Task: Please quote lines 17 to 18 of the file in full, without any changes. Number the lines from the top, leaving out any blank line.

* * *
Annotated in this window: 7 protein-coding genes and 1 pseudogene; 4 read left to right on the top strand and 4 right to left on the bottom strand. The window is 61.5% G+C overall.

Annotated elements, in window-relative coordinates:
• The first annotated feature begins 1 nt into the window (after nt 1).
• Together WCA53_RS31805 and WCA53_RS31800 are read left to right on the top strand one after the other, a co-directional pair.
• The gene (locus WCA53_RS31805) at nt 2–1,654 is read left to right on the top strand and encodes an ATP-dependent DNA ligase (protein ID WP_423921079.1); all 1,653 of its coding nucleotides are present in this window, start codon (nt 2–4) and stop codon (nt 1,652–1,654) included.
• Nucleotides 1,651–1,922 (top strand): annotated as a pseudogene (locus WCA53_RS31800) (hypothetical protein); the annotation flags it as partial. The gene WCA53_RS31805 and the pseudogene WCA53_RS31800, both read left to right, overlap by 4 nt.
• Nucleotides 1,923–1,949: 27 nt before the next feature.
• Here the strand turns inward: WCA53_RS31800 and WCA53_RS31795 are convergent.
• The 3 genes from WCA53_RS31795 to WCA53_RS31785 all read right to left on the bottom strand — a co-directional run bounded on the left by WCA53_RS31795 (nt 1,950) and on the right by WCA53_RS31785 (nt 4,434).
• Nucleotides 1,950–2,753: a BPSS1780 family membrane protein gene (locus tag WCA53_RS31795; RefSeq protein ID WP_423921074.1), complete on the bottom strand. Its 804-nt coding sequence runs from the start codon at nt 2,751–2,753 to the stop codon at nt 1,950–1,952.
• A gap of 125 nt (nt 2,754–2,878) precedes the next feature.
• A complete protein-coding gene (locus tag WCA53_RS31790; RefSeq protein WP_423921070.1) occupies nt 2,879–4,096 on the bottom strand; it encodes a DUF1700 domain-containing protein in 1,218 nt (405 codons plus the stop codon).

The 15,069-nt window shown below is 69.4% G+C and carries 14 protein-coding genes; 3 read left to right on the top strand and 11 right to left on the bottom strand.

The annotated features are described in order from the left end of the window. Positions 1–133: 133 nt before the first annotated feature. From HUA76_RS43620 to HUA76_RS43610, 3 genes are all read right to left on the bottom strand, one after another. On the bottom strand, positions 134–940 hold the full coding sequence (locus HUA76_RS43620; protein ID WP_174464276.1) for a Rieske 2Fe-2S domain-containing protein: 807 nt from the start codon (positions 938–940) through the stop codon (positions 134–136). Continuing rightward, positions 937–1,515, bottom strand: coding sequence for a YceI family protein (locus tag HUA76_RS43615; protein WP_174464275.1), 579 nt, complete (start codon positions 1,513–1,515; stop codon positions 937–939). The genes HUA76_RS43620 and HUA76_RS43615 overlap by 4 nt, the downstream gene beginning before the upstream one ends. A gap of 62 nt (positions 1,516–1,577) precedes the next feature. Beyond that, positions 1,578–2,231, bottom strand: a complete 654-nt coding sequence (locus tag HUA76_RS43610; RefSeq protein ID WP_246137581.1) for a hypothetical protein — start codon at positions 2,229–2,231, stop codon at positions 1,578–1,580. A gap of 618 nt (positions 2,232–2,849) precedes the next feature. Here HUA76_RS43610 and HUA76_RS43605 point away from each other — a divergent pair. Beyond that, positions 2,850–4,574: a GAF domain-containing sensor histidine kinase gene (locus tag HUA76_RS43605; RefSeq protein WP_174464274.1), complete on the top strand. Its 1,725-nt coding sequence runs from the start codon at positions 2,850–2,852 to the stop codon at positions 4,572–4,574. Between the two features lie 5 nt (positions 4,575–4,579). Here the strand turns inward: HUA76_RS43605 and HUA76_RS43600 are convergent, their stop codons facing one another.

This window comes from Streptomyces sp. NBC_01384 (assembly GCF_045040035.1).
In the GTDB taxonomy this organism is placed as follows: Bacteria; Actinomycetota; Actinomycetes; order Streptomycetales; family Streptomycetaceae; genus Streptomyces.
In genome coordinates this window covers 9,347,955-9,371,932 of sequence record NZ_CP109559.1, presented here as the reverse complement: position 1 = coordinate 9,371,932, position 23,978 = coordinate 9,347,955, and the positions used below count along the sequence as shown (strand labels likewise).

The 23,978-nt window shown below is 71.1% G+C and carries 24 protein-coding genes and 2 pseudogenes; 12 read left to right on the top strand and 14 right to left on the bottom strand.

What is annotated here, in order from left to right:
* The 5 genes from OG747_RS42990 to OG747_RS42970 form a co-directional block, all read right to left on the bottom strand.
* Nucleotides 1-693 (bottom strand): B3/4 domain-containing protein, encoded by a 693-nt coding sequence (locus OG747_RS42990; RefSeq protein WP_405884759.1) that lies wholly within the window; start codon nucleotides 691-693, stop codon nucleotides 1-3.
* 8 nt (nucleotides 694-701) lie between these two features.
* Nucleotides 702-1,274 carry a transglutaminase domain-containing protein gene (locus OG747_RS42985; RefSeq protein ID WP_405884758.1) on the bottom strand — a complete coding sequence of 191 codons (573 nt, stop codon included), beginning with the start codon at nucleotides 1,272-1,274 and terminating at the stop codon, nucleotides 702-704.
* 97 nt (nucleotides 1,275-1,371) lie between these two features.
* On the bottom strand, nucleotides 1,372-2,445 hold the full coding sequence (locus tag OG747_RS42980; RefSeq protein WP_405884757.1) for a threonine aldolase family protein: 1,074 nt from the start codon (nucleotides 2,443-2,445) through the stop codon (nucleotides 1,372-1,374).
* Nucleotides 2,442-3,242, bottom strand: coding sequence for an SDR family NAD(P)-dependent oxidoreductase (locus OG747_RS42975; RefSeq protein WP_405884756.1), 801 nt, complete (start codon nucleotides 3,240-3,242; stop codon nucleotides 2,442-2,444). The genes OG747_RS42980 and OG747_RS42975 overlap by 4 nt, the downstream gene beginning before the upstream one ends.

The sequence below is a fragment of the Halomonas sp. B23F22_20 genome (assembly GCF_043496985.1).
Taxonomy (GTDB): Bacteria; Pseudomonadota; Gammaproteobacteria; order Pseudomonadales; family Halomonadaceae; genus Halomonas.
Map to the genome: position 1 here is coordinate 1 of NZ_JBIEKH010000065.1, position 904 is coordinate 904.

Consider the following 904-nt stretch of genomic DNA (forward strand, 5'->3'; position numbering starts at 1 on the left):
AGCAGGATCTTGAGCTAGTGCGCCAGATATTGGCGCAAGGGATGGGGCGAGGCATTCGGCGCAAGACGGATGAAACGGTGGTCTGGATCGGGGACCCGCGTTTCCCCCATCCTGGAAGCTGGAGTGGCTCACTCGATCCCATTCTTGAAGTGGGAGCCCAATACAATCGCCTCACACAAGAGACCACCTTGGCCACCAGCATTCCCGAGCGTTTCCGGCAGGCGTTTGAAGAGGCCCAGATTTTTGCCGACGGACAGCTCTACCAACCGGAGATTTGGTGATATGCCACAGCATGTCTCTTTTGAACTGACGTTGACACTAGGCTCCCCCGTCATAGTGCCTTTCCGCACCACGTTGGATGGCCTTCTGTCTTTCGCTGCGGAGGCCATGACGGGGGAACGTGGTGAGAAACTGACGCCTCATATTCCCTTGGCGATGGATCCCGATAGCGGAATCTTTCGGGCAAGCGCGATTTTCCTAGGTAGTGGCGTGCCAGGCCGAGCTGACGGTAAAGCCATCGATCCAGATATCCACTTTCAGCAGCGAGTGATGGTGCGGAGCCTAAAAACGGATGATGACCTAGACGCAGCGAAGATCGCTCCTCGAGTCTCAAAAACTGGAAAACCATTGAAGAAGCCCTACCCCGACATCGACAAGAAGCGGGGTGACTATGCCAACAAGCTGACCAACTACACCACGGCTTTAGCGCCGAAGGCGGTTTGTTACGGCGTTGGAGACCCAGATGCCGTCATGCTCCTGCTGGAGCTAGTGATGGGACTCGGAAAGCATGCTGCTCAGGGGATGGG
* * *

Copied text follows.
In genome coordinates this window covers 9,347,955-9,371,932 of sequence record NZ_CP109559.1, presented here as the reverse complement: position 1 = coordinate 9,371,932, position 23,978 = coordinate 9,347,955, and the positions used below count along the sequence as shown (strand labels likewise).

The 23,978-nt window shown below is 71.1% G+C and carries 24 protein-coding genes and 2 pseudogenes; 12 read left to right on the top strand and 14 right to left on the bottom strand.